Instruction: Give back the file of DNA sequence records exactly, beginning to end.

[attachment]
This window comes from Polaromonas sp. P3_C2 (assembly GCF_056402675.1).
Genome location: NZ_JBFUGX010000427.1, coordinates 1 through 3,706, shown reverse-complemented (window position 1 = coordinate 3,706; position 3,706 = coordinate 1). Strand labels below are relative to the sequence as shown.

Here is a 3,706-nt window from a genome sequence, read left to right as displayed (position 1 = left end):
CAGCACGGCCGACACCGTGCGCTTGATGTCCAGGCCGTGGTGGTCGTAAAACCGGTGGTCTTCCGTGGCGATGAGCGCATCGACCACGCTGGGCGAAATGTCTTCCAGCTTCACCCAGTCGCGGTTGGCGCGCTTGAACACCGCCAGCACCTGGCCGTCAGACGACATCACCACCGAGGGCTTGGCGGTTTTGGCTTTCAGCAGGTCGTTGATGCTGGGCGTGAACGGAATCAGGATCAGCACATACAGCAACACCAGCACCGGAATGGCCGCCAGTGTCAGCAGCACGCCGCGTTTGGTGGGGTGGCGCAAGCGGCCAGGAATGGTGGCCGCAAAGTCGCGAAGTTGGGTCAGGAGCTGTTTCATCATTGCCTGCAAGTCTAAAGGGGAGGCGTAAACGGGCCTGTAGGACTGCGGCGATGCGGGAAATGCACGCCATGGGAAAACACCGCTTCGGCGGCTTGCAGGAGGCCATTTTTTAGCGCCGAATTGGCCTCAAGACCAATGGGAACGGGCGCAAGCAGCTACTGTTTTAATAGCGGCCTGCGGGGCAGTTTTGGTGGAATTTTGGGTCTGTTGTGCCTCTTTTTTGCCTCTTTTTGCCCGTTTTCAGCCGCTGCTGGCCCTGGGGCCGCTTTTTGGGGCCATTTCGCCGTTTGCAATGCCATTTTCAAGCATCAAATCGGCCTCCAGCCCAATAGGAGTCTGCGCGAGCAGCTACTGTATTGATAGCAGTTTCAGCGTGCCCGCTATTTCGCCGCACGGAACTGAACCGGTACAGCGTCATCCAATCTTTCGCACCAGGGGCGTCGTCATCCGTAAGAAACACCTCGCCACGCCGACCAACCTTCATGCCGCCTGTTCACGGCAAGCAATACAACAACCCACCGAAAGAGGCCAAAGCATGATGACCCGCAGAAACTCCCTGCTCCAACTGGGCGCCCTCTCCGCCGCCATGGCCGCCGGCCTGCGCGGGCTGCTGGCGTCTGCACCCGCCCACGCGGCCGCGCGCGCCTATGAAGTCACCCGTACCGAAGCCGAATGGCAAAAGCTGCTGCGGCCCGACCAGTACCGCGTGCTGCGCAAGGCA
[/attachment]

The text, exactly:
This window comes from Polaromonas sp. P3_C2 (assembly GCF_056402675.1).
Genome location: NZ_JBFUGX010000427.1, coordinates 1 through 3,706, shown reverse-complemented (window position 1 = coordinate 3,706; position 3,706 = coordinate 1). Strand labels below are relative to the sequence as shown.

Here is a 3,706-nt window from a genome sequence, read left to right as displayed (position 1 = left end):
CAGCACGGCCGACACCGTGCGCTTGATGTCCAGGCCGTGGTGGTCGTAAAACCGGTGGTCTTCCGTGGCGATGAGCGCATCGACCACGCTGGGCGAAATGTCTTCCAGCTTCACCCAGTCGCGGTTGGCGCGCTTGAACACCGCCAGCACCTGGCCGTCAGACGACATCACCACCGAGGGCTTGGCGGTTTTGGCTTTCAGCAGGTCGTTGATGCTGGGCGTGAACGGAATCAGGATCAGCACATACAGCAACACCAGCACCGGAATGGCCGCCAGTGTCAGCAGCACGCCGCGTTTGGTGGGGTGGCGCAAGCGGCCAGGAATGGTGGCCGCAAAGTCGCGAAGTTGGGTCAGGAGCTGTTTCATCATTGCCTGCAAGTCTAAAGGGGAGGCGTAAACGGGCCTGTAGGACTGCGGCGATGCGGGAAATGCACGCCATGGGAAAACACCGCTTCGGCGGCTTGCAGGAGGCCATTTTTTAGCGCCGAATTGGCCTCAAGACCAATGGGAACGGGCGCAAGCAGCTACTGTTTTAATAGCGGCCTGCGGGGCAGTTTTGGTGGAATTTTGGGTCTGTTGTGCCTCTTTTTTGCCTCTTTTTGCCCGTTTTCAGCCGCTGCTGGCCCTGGGGCCGCTTTTTGGGGCCATTTCGCCGTTTGCAATGCCATTTTCAAGCATCAAATCGGCCTCCAGCCCAATAGGAGTCTGCGCGAGCAGCTACTGTATTGATAGCAGTTTCAGCGTGCCCGCTATTTCGCCGCACGGAACTGAACCGGTACAGCGTCATCCAATCTTTCGCACCAGGGGCGTCGTCATCCGTAAGAAACACCTCGCCACGCCGACCAACCTTCATGCCGCCTGTTCACGGCAAGCAATACAACAACCCACCGAAAGAGGCCAAAGCATGATGACCCGCAGAAACTCCCTGCTCCAACTGGGCGCCCTCTCCGCCGCCATGGCCGCCGGCCTGCGCGGGCTGCTGGCGTCTGCACCCGCCCACGCGGCCGCGCGCGCCTATGAAGTCACCCGTACCGAAGCCGAATGGCAAAAGCTGCTGCGGCCCGACCAGTACCGCGTGCTGCGCAAGGCA